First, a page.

Skip to main content

Dexcom Vacation

A quick recap of a T1D pregnancy for anyone who doesn't know: test blood sugar, test blood sugar, freak out about blood sugar on Continuous Glucose Monitor (Dexcom), eat, bolus like crazy, test blood sugar, test blood sugar, freak out, test blood sugar, breathe in, test blood sugar, breathe out, test blood sugar. REPEAT!!!

As you can tell there are a lot of moments when blood is squirting out of my finger and landing on a test strip (about 15 times a day actually). All of these numbers were used to continuously calibrate my Dexcom in order to provide the best possible trending data. Ughhhhh, it was a tough 9 months from this fact alone. So much worry, anxiety, and guilt.

During labor I still had rusty old Dexcom hooked up and Chris became the blood sugar monitor. He completely rocked it out during the pushing phase. My blood sugar remained extremely stable in the 80's for the entire hour or so...it was kind of a Diabetes miracle, right before our little human miracle showed up.

I left the Dexcom sensor on during our hospital stay (only about 24 hours after delivery) but could honestly have cared less about it...after all I was much more preoccupied with little BZ (who is perfect by the way, no issues from my Diabetes). When we got home I promptly ripped it out and relished in taking a shower without so many bionic parts attached and without the whole world having to help me! The sensor sat on my bathroom counter for a few days and the receiver battery eventually died. After 9 months of intense monitoring I just needed a break - mentally from the constant calculations and physically from bulgey-mcbulgerson Dexcom sensor on my arm.

Sorry Dexcom, you don't get this kind of vacation!!
Now I am planning my return to work, and, among other things a return to Dexcom-ing. I know keeping close tabs on my Diabetes is not only a service to my longevity, but it now affects the tiny human I am responsible for. She deserves to have a mom with mostly in-range blood sugars, ha! I guess it's time to blow the dust off the sensor and charge up the receiver, but man this little Dexcom vacation has been nice!


Comments

  1. I know after my last run with surgery I had much the same experience. Until I got out I kept things attached and could not have cared less. I will be happy to continue caring if it keeps me out that surgery suite :)

    I referred your blog to the TUDiabetes web page for the week of May 2, 2016.

    ReplyDelete

Post a Comment

Who has two thumbs and loves comments? Nerdy April!!! Type one out and hit publish!

Popular posts from this blog

The road to curing Type 1 Diabetes

From the moment of diagnosis, the road is rough, the learning curve is steep and the stakes are literally life or death. The map is less-than-helpful - paths originating from virtually every corner, coalescing at a center point (aka "diagnosis") and bursting back outwards - some paths cross and wrap around each other but others are isolated. And even with all of these roads, most of the territory is uncharted - how did we all get here and how will we all exit? Where are the obstacles we haven't found yet? Which passage holds the key to unlocking the solution?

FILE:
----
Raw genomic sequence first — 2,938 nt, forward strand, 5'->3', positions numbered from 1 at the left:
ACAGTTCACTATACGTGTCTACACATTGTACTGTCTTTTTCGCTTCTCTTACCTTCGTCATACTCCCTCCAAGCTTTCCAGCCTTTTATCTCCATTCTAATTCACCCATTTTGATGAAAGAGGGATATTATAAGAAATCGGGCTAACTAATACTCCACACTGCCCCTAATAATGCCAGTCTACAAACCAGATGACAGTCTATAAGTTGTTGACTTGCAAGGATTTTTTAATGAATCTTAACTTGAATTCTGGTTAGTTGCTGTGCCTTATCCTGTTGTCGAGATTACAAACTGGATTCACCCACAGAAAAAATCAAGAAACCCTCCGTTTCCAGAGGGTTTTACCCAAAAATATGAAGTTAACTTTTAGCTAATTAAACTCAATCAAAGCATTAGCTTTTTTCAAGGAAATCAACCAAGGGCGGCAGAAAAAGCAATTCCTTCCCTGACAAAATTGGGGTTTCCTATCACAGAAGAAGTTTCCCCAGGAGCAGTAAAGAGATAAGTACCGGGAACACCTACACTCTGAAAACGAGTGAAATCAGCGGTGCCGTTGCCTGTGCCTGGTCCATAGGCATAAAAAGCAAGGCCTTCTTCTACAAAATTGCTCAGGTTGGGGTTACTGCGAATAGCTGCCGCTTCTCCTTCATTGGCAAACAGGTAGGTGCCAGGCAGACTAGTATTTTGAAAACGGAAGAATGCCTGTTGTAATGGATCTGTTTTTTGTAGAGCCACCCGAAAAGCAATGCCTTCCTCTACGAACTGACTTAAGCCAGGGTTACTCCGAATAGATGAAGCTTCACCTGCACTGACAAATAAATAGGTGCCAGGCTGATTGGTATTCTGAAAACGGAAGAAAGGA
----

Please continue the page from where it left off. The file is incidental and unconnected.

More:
On any given day I feel pretty isolated with this disease - I'm the only T1D in my group at work, the only one in mission control, the only one in my family. I go through the logistics of calling insurance companies, ordering supplies, changing sites and troubleshooting malfunctions mostly on my own. Even those pesky carbs really only get counted in my brain, no group think for a meal bolus here. But there is b…

International Travel with Type 1 Diabetes

Whew! Back from one international trip and on to another next week! I will admit my eyes roll every time I get the "we're gunna need to pat you down" talk at TSA, but international travel is a whole different animal. I thought it might be fun to see what goes through my brain and into my bags for these types of trips!


I wouldn't be a NASA Flight Controller if I wasn't good at planning, the key to international travel as a T1D is PLANNING!

3 months prior

Assess supplies. Mine come in 90-days supplies so I like to inventory at least 3 months prior and make a plan to order more early if the trip is going to coincide with the end of my 90-day stock. In my experience supply companies are usually pretty good about adjusting orders as needed if you tell them the reason for the early request - just mention you have an international trip coming up and want to make sure to have plenty of supplies (and backups!) in time. Request a loaner insulin pump. It's likely the comp…

Type 1 Diabetes - IT life.

Nine years ago (9 years ago?!), I was still waiting for the black-box-doctors at the FAA to clear my Class III medical certificate - a requirement for my then-job flying on experimental Army helicopters. To 'pump' up my diabetes-dejected ego (ha), Dave let me tag along with him for his MH-47G proficiency simulator runs. That tiny taste into helicopter flight dynamics gave me so much appreciation for him - hovering is literally the.hardest.thing, I was tense the entire time and constantly felt like I was one small cyclic movement away from losing control. Even though I knew in the back of my mind we were in a (moving) simulator, my senses got lost in the weight of the flight controls, the movement on the screens, and the hard thumps when I hovered right into the ground.

At the end of the runs I asked him how he has the stamina to pilot this monster of a helicopter for literally 15 hours straight (these special ops versions can mid-air refuel). He sort of laughed, but his answer…
01 09 10